Colleen McCarvill beams as she shows off her lazy Susan. The cupboard feature, common and often ignored in most homes, is the one thing she is most excited to have in her new home.
That, and the fact she finally has her own bedroom. Soon, and for the first time, McCarvill and her three young children will have a home of their own, complete with backyard, four bedrooms, bathroom, living room, eat-in kitchen and, yes, that all-important lazy Susan.
“It’s almost a feeling of accomplishment, knowing that I am doing this, that I am helping build my own house,” said McCarvill, while taking a break at the build site.
On July 27, she’ll get the keys to the new, one-storey bungalow, a house that wouldn’t be if not for Habitat for Humanity.
McCarvill and fiancé, Justin Hunter, had always dreamed of owning their own home, a place to raise their son, Wil, and McCarvill’s older children, Emma and Morgan.
That dream was replaced by stark reality, with Justin’s death in a tragic accident on Jan. 2, 2013.
It’s been hard. McCarvill works full-time and is now raising Wil, 21-months-old, eight-year-old Emma and 10-year-old Morgan, on her own.
“Everybody asks me, how I do it?” she said. “It’s the kids that keep me going and it is pretty much because of them that I haven’t broken down.”
The community of Kinkora rallied around the family after Justin’s death. And that same community has rallied to help realize the couple’s dream
Patricia McKenna first approached McCarvill’s mother with the idea of applying for a Habitat home, asking her to attend a Habitat meeting.
“When Justin died I just had the thought that this would be good for Colleen,” said McKenna. “I knew on her own she probably wouldn’t be able to get a house. It’s hard enough to get a home with two people.”
McCarvill soon filled out the necessary paperwork.
Then, on Dec. 31, 2013, on the dawn of the new year, the call came.
“Jan. 2 would have been Justin’s anniversary. They knew before but they wanted to wait until the right time to call me,” recalled McCarvill. “They said ‘we thought you might want to start the new year off with a bang’.”
She was shocked by the news.
“I couldn’t wipe the smile off my face.”
And, of course, there were tears of joy.
“I said to the kids, ‘the house is a new start. It’s a new beginning for us.’”
McKenna added, it was what she needed to get through that anniversary.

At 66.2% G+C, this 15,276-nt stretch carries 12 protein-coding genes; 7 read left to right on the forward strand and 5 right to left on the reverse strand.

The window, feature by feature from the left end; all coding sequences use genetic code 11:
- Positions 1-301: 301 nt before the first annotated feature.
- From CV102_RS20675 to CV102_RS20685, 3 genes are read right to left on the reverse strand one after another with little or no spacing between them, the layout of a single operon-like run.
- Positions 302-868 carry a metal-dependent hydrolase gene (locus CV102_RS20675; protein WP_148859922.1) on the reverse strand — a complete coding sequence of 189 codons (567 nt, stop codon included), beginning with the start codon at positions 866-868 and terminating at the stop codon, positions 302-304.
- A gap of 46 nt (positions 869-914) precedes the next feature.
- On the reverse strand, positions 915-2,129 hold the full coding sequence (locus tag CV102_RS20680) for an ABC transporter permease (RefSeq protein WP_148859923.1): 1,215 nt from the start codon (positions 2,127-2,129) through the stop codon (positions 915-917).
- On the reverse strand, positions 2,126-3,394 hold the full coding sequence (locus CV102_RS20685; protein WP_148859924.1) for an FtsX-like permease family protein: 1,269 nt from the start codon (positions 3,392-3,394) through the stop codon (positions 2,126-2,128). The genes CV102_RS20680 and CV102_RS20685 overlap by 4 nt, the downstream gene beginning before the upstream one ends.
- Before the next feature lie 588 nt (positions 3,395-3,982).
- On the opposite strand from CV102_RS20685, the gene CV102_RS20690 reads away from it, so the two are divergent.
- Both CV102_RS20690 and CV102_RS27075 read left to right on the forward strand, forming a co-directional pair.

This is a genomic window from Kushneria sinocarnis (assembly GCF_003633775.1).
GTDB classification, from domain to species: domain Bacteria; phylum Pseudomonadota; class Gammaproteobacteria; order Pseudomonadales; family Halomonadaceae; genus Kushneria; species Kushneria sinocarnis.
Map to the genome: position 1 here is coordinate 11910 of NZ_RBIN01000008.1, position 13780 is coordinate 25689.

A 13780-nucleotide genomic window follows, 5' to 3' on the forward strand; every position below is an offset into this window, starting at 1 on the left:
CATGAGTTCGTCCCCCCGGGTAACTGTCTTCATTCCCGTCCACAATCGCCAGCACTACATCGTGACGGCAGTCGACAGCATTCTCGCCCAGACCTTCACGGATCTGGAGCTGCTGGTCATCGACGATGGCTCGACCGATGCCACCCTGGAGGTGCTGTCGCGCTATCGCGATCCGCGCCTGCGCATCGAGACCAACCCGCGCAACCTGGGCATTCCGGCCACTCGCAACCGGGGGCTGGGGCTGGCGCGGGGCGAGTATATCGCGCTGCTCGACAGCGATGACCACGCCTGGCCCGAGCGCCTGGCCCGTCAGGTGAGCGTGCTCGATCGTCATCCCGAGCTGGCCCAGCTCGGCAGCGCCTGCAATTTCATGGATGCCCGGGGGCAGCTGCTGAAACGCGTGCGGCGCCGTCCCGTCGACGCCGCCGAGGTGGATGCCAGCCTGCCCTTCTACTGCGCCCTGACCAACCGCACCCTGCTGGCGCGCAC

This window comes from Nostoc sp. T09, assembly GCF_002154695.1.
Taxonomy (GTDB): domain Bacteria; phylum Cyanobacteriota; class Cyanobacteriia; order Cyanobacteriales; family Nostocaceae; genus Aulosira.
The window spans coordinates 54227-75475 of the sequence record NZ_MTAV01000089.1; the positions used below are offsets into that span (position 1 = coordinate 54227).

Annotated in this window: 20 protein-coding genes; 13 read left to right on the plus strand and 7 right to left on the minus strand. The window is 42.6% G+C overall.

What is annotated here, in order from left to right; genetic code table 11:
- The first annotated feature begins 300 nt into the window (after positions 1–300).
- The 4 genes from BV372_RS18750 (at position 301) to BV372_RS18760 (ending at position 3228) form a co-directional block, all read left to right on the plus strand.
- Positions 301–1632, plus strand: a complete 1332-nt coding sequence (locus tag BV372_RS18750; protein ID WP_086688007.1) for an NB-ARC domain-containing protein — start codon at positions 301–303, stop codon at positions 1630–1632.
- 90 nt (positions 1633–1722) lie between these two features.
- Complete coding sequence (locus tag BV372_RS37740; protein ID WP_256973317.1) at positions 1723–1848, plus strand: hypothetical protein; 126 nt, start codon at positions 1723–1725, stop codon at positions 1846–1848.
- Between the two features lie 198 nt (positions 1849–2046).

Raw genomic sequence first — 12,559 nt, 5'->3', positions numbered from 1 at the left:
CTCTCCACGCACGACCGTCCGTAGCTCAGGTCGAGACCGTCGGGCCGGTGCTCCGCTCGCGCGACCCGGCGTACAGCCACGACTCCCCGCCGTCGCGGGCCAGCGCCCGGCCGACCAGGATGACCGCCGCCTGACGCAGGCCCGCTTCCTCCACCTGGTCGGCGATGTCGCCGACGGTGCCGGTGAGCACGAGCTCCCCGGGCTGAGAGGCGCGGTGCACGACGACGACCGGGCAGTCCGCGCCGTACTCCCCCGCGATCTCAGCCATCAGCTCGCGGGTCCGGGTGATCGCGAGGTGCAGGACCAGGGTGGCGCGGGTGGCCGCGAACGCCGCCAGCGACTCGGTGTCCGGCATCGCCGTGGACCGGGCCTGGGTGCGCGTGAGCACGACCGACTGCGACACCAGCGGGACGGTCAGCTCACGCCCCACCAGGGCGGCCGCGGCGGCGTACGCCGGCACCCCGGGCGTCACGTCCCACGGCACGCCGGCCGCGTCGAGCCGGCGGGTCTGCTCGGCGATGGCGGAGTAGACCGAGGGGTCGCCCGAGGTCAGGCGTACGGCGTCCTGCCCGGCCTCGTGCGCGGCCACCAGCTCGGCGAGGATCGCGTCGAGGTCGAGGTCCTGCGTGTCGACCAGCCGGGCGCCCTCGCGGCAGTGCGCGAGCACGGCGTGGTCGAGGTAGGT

It didn’t take long for a committee, headed by McKenna, to come together to help Habitat for Humanity P.E.I. plan the build.
The community donated the land.
“It is crazy how fast it all was,” said McCarvill. “It is very overwhelming. The support from the community is just beyond. It is just amazing, the stuff that these people have done and the donations.
“It is a perfect community, a great community.”
They broke ground in mid-June.
Then came wall-raising day on June 21. More than 70 people showed up to help.
“By the end of the day all the walls were up, the trusses, the roof and all the doors were in,” recalled McCarvill.
“It was amazing,” said McKenna. “It was almost like a carnival. Everybody was so happy. It was such a sense of community and fellowship. We were all here for a common cause and because we wanted to be here.”
Help throughout the build has come from all over P.E.I. and beyond.
Community and church groups, businesses and individuals have donated food, materials and their time to the project. Seniors in the community have stopped by to wash down walls, help prepare snacks and serve meals.
“The response from the community has been phenomenal. The joke is you get fed every two hours here,” said McKenna. “There are very few people who come just to work one day. They always want to come back, whether it was to do the food or work on the house. It just feels good to do it.”
Even local children got into the spirit.
Lilla Johnston, Mia Grace Payne and Meghan MacDonnell made bracelets, selling them at Somerset Elementary, where Emma and Morgan go and Colleen works, to help the effort.
The youngsters raised more than $40.
“We just wanted to help,” said Meghan.
Now, just weeks after ground was broke, the home is days away from being finished.
On this particular day, as dark clouds loom, ready to open up with downpour of rain, there’s only one tradesman on site working on the interior.
McCarvill proudly gives a tour, showing every nook and cranny of the home, explaining the plans for each bedroom and, lastly, stopping in what will be her bedroom, her sanctuary. Right now, she shares her room with Wil.
“I’m pretty excited about it,” she said, a huge smile on her face. “It’s just the little things like going to bed at night and reading a book before going to sleep. The simple things.”
The home, to some, may seem modest but to McCarvill it palatial, far bigger than the cramped apartment she and her four children now share.
The room with the biggest closest is reserved for Emma, who loves princesses and would like to see pink and purple on the walls.
The boys’ rooms are adjacent to each other. Morgan’s room will be green and blue.
“It has been very humbling,” admitted McCarvill. “It’s amazing what people will do.”
On July 27, the home will officially become hers.
A special ceremony will take place at 2 p.m. at the site where the keys will be handed over to McCarvill and her children.
A FEW FACTS
— Habitat for Humanity P.E.I. was founded in 1996 with the first home built in ‘99.
— To date, the organization has provided 44 Island families with safe, decent, affordable housing.
— Habitat for Humanity P.E.I. is one of 69 Canadian affiliates and is a member of Habitat for Humanity Canada.
— Thanks to Habitat for Humanity’s help, a family somewhere in the world improves its housing situation every seven minutes.
— Kinkora’s build committee includes Fr. Doug MacDonald, Patricia McKenna, Bruce Campbell, Andrew McCardle and Colleen’s sister, Leslie Cousin.
— For more information, to apply or volunteer, visit habitatpei.ca.